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by Alafair Burke
HarperCollins, April 2019
336 pages
ISBN: 0062853376

Buy in the UK | Buy in Canada

THE BETTER SISTER by Alafair Burke is a novel that haunted me for weeks after I finished it. This is a murder mystery, a novel of dysfunctional families, a searing look at the relationship between sisters: all set amidst the complexities of the "me too" movement.

Alafair Burke is a very talented writer the language flows seamlessly and she has created a richly ironic story of the Taylor sisters. Chloe, the younger, is the seemingly successful one, moving up the ladder in the publishing field, a star in the feminist "me too" movement. She is married to Adam, a successful attorney. The story is told from her perspective.

The wrinkle here is that her husband was formerly married to her older sister Nicky. Nicky and Adam had a son, Ethan, but ended up divorcing after Nicky, who had long struggled with an addiction to alcohol and drugs, ended up blacking out and falling into their swimming pool, nearly drowning their infant son. Because of Nicky's issues, Adam won custody of Ethan.

Younger sister Chloe was always the sister who appeared to be the successful one an honor roll student, the driven student in college, the "good" girl. Nicky was the one who lacked ambition, was a haphazard student, and who had issues with drugs and alcohol. Their parents were a textbook dysfunctional family replete with examples of abuse and bad parenting. While Chloe goes off to New York City to seek (and achieve) fame and fortune in magazine publishing, Nicky stays behind in the Cleveland area. After the divorce, Adam moves to New York (after Chloe helps him find a great job), and Chloe becomes the indispensable aunt. Their getting together has a strong aura of inevitability.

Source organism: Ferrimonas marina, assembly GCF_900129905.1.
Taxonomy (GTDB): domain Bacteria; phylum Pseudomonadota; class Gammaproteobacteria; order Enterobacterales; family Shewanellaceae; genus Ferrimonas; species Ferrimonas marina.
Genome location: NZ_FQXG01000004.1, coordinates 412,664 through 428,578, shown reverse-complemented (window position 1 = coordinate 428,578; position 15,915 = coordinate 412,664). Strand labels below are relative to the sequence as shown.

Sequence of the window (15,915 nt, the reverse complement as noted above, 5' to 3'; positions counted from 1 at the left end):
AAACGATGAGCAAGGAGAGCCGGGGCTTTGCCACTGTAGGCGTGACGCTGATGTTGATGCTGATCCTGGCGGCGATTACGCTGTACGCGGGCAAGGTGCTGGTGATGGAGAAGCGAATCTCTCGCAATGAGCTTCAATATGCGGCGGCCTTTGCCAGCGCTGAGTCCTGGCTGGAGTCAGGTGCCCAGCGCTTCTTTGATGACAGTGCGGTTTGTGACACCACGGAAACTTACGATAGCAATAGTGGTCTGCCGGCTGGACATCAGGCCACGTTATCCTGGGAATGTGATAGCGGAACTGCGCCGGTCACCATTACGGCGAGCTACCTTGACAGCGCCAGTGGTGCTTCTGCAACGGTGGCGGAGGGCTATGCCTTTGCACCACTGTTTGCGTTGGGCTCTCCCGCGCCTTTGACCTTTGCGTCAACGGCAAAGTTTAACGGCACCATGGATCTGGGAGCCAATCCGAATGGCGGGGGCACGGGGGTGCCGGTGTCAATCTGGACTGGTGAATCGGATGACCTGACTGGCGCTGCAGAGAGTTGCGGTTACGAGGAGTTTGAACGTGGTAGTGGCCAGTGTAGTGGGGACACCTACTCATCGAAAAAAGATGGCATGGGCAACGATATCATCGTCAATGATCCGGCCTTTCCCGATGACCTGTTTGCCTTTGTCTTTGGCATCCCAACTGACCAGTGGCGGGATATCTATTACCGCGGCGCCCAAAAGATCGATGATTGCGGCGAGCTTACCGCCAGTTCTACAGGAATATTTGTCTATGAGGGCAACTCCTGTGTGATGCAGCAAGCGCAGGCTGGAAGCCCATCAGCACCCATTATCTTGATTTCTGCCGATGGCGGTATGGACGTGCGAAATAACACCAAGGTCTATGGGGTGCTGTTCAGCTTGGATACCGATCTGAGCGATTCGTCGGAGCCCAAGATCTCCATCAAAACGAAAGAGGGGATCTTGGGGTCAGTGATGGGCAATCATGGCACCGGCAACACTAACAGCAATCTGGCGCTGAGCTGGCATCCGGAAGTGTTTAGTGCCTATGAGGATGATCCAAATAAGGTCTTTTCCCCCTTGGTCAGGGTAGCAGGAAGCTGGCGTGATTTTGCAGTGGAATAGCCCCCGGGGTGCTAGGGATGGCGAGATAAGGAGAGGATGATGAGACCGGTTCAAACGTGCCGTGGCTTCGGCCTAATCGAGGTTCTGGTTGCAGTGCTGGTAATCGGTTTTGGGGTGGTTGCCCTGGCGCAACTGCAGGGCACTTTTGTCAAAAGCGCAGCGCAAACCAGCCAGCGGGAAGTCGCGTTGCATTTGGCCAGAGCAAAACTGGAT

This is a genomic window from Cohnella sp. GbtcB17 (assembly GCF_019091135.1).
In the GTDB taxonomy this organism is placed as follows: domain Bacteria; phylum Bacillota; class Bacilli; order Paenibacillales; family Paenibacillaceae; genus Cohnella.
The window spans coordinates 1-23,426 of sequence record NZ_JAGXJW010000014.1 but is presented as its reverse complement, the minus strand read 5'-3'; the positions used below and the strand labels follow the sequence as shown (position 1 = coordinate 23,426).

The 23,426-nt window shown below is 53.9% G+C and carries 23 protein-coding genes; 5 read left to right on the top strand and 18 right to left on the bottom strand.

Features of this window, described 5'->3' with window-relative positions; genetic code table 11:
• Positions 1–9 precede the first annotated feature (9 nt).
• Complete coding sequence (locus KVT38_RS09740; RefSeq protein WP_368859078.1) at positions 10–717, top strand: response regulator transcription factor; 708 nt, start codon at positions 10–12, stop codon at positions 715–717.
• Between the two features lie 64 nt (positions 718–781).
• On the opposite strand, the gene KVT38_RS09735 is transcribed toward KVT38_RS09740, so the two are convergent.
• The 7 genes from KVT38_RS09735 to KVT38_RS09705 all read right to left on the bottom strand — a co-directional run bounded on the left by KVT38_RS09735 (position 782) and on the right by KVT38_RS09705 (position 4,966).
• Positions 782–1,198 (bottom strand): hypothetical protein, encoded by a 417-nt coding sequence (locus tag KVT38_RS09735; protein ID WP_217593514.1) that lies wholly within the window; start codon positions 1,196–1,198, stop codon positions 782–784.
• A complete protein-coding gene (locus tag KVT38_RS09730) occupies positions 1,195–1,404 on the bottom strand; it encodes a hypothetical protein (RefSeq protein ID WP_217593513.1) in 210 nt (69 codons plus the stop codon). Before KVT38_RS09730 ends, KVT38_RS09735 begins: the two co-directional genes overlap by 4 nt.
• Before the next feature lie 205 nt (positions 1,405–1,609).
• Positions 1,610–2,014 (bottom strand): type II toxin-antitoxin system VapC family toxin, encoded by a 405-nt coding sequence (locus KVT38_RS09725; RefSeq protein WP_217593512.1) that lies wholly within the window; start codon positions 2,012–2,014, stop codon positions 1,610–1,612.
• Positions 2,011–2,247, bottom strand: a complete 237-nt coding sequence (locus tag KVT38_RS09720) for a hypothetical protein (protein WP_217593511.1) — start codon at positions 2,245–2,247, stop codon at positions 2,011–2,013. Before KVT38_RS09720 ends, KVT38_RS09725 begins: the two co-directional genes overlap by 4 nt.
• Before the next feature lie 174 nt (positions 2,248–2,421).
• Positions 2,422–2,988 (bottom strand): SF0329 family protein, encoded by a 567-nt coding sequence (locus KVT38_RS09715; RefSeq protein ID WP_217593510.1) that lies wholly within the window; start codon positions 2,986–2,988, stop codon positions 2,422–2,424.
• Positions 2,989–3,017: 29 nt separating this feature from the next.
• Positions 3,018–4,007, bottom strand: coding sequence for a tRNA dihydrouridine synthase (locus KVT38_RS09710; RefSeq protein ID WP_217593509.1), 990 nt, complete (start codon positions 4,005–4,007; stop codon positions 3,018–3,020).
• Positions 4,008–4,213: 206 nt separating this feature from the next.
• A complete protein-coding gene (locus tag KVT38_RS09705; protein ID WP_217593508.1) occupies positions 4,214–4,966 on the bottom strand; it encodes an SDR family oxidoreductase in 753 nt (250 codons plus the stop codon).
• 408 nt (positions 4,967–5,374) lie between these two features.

At the time of the murder, Chloe and Adam have been together for fifteen years; Ethan is now a prickly teenager. While Chloe's career has taken off, Adam is not happy practicing law at a large firm. Although they enjoy an affluent lifestyle, he doesn't make as much money as Chloe, and there are hints of darkness in the marriage. Chloe has been writing about the "me too" movement, and has just received a major award. As her celebrity grows, so do vicious personal attacks on social media.

As Chloe is being celebrated for winning the award, Adam is killed at their beach house in the Hamptons, and suspicion falls on Ethan. Burke, who is a former prosecutor, is clearly comfortable in a courtroom; the trial scenes were both crisp and suspenseful. I don't want to give away too many details here the rest of the story focuses on the re-connection between the two sisters Ethan's biological mother and his aunt-step mother who has raised him and what they will do to protect him.

While reading THE BETTER SISTER, I struggled with the main characters they were both so terribly flawed. Yet I have to admit by the end of the book, I was impressed by how skillfully Alafair Burke had manipulated me to into seeing both characters in a different light. I'm not sure I ever liked them; however, I did wonder what their future would hold, and who really was the better sister.

Phyllis Onstad has been a writer, editor, civil servant, teacher and voracious reader. She currently lives in the California wine country.

Reviewed by Phyllis Onstad, April 2019

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Contact: Yvonne Klein (ymk@reviewingtheevidence.com)

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